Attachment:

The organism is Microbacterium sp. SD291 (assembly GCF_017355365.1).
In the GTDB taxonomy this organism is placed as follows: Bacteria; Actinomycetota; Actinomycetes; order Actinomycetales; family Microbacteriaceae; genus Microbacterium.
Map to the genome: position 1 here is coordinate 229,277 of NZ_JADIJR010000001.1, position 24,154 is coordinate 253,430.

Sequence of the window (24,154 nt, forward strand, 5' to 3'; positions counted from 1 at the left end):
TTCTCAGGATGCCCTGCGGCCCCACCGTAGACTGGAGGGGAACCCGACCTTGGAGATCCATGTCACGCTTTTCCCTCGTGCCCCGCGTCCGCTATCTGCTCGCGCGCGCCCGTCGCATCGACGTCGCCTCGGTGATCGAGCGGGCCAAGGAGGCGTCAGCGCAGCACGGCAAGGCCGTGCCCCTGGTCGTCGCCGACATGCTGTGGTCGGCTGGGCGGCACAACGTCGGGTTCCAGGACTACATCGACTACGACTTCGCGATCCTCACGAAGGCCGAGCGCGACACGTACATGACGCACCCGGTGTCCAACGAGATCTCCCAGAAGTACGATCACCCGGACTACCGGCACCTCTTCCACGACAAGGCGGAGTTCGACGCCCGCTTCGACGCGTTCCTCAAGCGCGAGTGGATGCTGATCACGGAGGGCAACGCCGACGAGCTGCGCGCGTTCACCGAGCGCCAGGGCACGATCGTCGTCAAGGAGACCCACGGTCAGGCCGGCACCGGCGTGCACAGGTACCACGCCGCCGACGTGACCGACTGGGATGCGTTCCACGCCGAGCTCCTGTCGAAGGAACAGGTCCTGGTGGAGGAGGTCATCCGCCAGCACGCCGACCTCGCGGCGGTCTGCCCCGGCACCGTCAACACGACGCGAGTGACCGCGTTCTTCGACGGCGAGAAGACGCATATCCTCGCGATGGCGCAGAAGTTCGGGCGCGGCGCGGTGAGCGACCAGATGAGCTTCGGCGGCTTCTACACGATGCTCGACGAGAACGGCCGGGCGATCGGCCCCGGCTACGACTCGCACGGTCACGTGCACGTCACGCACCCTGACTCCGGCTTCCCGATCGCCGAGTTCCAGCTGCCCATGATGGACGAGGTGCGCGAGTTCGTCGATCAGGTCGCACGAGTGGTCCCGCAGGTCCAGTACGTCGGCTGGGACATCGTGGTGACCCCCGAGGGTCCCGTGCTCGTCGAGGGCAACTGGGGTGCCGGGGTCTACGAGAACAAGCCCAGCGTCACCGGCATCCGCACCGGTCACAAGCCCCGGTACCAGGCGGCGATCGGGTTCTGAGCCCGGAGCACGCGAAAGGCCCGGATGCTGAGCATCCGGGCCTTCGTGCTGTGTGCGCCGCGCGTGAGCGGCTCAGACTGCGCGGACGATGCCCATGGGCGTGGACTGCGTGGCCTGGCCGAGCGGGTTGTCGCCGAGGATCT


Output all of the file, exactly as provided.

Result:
The organism is Microbacterium sp. SD291 (assembly GCF_017355365.1).
In the GTDB taxonomy this organism is placed as follows: Bacteria; Actinomycetota; Actinomycetes; order Actinomycetales; family Microbacteriaceae; genus Microbacterium.
Map to the genome: position 1 here is coordinate 229,277 of NZ_JADIJR010000001.1, position 24,154 is coordinate 253,430.

Sequence of the window (24,154 nt, forward strand, 5' to 3'; positions counted from 1 at the left end):
TTCTCAGGATGCCCTGCGGCCCCACCGTAGACTGGAGGGGAACCCGACCTTGGAGATCCATGTCACGCTTTTCCCTCGTGCCCCGCGTCCGCTATCTGCTCGCGCGCGCCCGTCGCATCGACGTCGCCTCGGTGATCGAGCGGGCCAAGGAGGCGTCAGCGCAGCACGGCAAGGCCGTGCCCCTGGTCGTCGCCGACATGCTGTGGTCGGCTGGGCGGCACAACGTCGGGTTCCAGGACTACATCGACTACGACTTCGCGATCCTCACGAAGGCCGAGCGCGACACGTACATGACGCACCCGGTGTCCAACGAGATCTCCCAGAAGTACGATCACCCGGACTACCGGCACCTCTTCCACGACAAGGCGGAGTTCGACGCCCGCTTCGACGCGTTCCTCAAGCGCGAGTGGATGCTGATCACGGAGGGCAACGCCGACGAGCTGCGCGCGTTCACCGAGCGCCAGGGCACGATCGTCGTCAAGGAGACCCACGGTCAGGCCGGCACCGGCGTGCACAGGTACCACGCCGCCGACGTGACCGACTGGGATGCGTTCCACGCCGAGCTCCTGTCGAAGGAACAGGTCCTGGTGGAGGAGGTCATCCGCCAGCACGCCGACCTCGCGGCGGTCTGCCCCGGCACCGTCAACACGACGCGAGTGACCGCGTTCTTCGACGGCGAGAAGACGCATATCCTCGCGATGGCGCAGAAGTTCGGGCGCGGCGCGGTGAGCGACCAGATGAGCTTCGGCGGCTTCTACACGATGCTCGACGAGAACGGCCGGGCGATCGGCCCCGGCTACGACTCGCACGGTCACGTGCACGTCACGCACCCTGACTCCGGCTTCCCGATCGCCGAGTTCCAGCTGCCCATGATGGACGAGGTGCGCGAGTTCGTCGATCAGGTCGCACGAGTGGTCCCGCAGGTCCAGTACGTCGGCTGGGACATCGTGGTGACCCCCGAGGGTCCCGTGCTCGTCGAGGGCAACTGGGGTGCCGGGGTCTACGAGAACAAGCCCAGCGTCACCGGCATCCGCACCGGTCACAAGCCCCGGTACCAGGCGGCGATCGGGTTCTGAGCCCGGAGCACGCGAAAGGCCCGGATGCTGAGCATCCGGGCCTTCGTGCTGTGTGCGCCGCGCGTGAGCGGCTCAGACTGCGCGGACGATGCCCATGGGCGTGGACTGCGTGGCCTGGCCGAGCGGGTTGTCGCCGAGGATCT